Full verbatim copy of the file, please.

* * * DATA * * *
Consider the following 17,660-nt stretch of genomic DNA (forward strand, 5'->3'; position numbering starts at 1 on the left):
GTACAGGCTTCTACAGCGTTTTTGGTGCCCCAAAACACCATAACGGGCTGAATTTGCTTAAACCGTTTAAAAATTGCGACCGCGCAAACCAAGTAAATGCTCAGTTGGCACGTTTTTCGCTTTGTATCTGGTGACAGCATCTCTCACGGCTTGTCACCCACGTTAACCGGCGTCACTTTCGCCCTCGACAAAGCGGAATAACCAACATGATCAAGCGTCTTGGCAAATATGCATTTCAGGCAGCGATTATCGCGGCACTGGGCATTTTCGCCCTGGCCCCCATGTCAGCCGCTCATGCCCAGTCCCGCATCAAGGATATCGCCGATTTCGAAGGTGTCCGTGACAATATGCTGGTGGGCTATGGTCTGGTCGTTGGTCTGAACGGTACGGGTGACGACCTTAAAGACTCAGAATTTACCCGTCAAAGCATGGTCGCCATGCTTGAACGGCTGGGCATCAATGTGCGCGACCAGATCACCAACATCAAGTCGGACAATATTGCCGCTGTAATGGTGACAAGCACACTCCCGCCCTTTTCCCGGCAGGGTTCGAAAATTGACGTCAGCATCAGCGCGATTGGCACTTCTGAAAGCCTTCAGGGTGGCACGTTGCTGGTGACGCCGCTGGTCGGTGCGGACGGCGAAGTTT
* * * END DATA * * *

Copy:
Consider the following 17,660-nt stretch of genomic DNA (forward strand, 5'->3'; position numbering starts at 1 on the left):
GTACAGGCTTCTACAGCGTTTTTGGTGCCCCAAAACACCATAACGGGCTGAATTTGCTTAAACCGTTTAAAAATTGCGACCGCGCAAACCAAGTAAATGCTCAGTTGGCACGTTTTTCGCTTTGTATCTGGTGACAGCATCTCTCACGGCTTGTCACCCACGTTAACCGGCGTCACTTTCGCCCTCGACAAAGCGGAATAACCAACATGATCAAGCGTCTTGGCAAATATGCATTTCAGGCAGCGATTATCGCGGCACTGGGCATTTTCGCCCTGGCCCCCATGTCAGCCGCTCATGCCCAGTCCCGCATCAAGGATATCGCCGATTTCGAAGGTGTCCGTGACAATATGCTGGTGGGCTATGGTCTGGTCGTTGGTCTGAACGGTACGGGTGACGACCTTAAAGACTCAGAATTTACCCGTCAAAGCATGGTCGCCATGCTTGAACGGCTGGGCATCAATGTGCGCGACCAGATCACCAACATCAAGTCGGACAATATTGCCGCTGTAATGGTGACAAGCACACTCCCGCCCTTTTCCCGGCAGGGTTCGAAAATTGACGTCAGCATCAGCGCGATTGGCACTTCTGAAAGCCTTCAGGGTGGCACGTTGCTGGTGACGCCGCTGGTCGGTGCGGACGGCGAAGTTT